Over the past half century, a great deal of literature has appeared in Canada and the United States about how to design, document and assess internal controls. The groundbreaking publication was Analytical Auditingby Ross Skinner and Rod Anderson, published by Pitman (Canada) in 1966. That book developed the concept of focusing on risks and weaknesses when analyzing controls; it presented internal control questionnaires that helped identify weaknesses by identifying missing or ineffective controls; and it required that an external auditor thoroughly understand the business being audited. (The latter principle has been rediscovered by auditing regulators recently.)
The focus on internal control processes has waxed and waned over the years, but the appearance of Internal Control – Integrated Framework (ICIF), by the American COSO group in 1992, laid the foundation for a systematic approach to internal control design in the United States. ICIF included extensive sample internal control objectives, risks and “points of focus for internal control activities.” While these were intended to be examples for following the overall framework, they became accepted as a starting point for documenting internal control compliance. When the Sarbanes-Oxley Act in the US and Multilateral Instrument 52-109 in Canada required that public companies document and evaluate internal controls, ICIF became the standard framework.
Currently, two authoritative publications provide a framework for internal controls in Canada. The 2013 revision of ICIF is accepted in Canada as the definitive paradigm for internal control and risk assessment. The Canadian Professional Engagement Manual (CPEM) published by CPA Canada (updated annually) is consistent with the COSO framework and provides tools that can be used not just by auditors but also by their clients.
First Reference has built upon both of these publications to provide practical tools for designing and evaluating controls. Each chapter of Finance and Accounting PolicyPro includes resources to help you evaluate internal controls. Additional powerful tools are available online through the PolicyPro software (click on the Supplementary Information Quick Link).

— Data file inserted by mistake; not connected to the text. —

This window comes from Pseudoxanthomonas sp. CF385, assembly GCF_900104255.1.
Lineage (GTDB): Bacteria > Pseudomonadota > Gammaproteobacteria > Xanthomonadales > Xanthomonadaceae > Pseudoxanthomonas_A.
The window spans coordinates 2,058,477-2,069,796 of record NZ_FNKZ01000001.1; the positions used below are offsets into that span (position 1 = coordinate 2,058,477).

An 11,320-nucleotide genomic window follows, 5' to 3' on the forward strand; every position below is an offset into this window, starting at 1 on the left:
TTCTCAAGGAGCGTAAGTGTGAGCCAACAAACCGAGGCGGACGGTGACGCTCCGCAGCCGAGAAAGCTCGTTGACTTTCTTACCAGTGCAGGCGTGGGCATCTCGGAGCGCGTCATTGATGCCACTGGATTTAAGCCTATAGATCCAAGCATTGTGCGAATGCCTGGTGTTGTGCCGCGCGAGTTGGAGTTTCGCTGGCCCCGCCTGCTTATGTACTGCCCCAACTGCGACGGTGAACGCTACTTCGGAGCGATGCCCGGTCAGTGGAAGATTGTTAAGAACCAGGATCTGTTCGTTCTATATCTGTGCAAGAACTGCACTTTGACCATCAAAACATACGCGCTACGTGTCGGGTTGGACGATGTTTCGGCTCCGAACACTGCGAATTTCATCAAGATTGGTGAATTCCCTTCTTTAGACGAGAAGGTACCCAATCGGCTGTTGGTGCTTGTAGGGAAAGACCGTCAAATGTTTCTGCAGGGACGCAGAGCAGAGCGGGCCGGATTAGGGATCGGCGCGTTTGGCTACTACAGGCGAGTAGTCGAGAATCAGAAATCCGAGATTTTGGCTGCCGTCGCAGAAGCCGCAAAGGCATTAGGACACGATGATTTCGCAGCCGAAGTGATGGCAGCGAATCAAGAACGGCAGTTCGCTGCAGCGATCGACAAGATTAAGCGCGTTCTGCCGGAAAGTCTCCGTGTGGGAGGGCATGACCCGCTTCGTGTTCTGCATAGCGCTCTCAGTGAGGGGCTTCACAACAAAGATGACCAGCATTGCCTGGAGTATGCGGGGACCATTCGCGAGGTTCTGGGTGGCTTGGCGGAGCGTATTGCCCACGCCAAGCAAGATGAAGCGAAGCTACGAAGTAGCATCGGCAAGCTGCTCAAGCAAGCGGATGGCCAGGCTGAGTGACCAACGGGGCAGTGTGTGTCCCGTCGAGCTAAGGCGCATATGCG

One important tool to evaluate controls is the control design matrix. Below is one example of a matrix available online with Finance and Accounting PolicyPro. Based on the CPEM, the chart lets you track your control procedures against risk factors. This is the same methodology auditors use in evaluating their clients’ controls. This control design matrix is for revenues, receivables and receipts. List controls on the left, and then insert a P in the appropriate box if the control is intended to prevent errors, and a D for those to detect and correct errors. The list of risk factors should be customized to your business.
The current release of Finance and Accounting PolicyPro includes a replacement for the Introductions to Chapters 1, 2, 3 and 4 of Volume I. In each Introduction, material has been freshened and updated, and references to the 2013 edition of CPEM have been added. Supplementary forms are available online to help you assess controls.
Jeffrey D. Sherman, BComm, MBA, CIM, FCPA, FCA
Author of Finance and Accounting PolicyPro
Finance and Accounting PolicyPro
Finance & Accounting PolicyPro can save you a significant amount of time to draft and update your policies. FAPP offers over 140 sample policies, procedures and authoritative commentary in the areas of finance, corporate governance, operations and marketing.